Walter Borneman’s The French and Indian War: Deciding the Fate of North America is a very good popular history of this crucial war in not only American, but world history. It is a short and concise retelling of the war.
Here is a brief synopsis of the book from its back cover:
In the summer of 1754, deep in the wilderness of western Pennsylvania, a very young George Washington suffered his first military defeat, and a centuries-old feud between Great Britain and France was rekindled. The war that followed would be fought across virgin territories, from Nova Scotia to the forks of the Ohio River, and it would ultimately decide the fate of the entire North American continent – not just for Great Britain and France but also for the Spanish and Native American populations.
I thoroughly enjoyed reading this book. Borneman does an excellent job of describing the major events of the war. If you are looking for an in-depth analysis of the war, this book is not for you. But, if you are trying to understand the reasons for and the consequences of the war in a brief work, this book is for you.
I have never truly understood why the war is called what it is called because the French and the Indians were the losers in this war. After all, the French lost almost all of their North American and Caribbean colonies and the American Indians lost some territory that would eventually lead to losing all of their territory. The British and the American colonists came out as the biggest winners – the British gained some valuable colonies and the Americans were freed from one of their greatest threats – French influence and expansion in North America.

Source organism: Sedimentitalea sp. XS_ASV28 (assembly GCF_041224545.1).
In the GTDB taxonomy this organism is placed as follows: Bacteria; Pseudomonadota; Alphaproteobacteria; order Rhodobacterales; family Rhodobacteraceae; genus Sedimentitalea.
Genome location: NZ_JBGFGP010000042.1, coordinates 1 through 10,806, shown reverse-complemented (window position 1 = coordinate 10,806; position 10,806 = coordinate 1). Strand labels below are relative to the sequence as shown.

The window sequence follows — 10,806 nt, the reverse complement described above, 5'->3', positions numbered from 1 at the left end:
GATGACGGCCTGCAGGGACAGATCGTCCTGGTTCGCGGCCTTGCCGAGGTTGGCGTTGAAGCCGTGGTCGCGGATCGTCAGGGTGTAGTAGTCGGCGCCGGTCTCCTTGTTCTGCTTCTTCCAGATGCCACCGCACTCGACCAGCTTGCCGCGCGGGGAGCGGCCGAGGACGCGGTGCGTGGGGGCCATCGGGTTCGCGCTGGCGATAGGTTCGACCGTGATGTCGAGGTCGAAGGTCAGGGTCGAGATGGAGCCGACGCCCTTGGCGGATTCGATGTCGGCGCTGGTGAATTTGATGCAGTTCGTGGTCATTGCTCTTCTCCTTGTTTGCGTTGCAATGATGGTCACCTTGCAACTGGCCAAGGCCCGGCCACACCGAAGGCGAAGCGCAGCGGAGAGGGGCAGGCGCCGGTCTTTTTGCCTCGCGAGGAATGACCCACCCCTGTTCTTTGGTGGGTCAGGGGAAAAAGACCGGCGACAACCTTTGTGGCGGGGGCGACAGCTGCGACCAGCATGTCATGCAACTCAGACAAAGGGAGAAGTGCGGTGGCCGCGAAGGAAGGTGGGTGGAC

Bornemans’ representations of the major players in the war are accurate and honest. British General Braddock is justifiably criticized for his poor tactics in his defeat on the way to Fort Duquesne. British General Wolfe is rightly criticized for his enormous ego and his lapses in judgment during the Quebec campaign. Borneman equally criticizes the French for their shortsightedness in not reinforcing their Canadian colony in rebuffing the British attempts to invade – in fact, their efforts bordered on incompetence.
Borneman also does not shy away from Analyzing America’s earliest heroes. For example, Major Robert Rogers of Rogers’ Rangers fame was not the perfect Boy Scout that many of us have come to believe partly from Spencer Tracy’s portrayal of him in Northwest Passage. Rogers was involved in some questionable land speculation issues in the war. Borneman portrays a young George Washington as a surly – maybe even insubordinate – member of General Forbes’ campaign to capture Fort Duquesne in 1758.
If you are looking for a good overview of the French and Indian War, Borneman’s book is a perfect choice.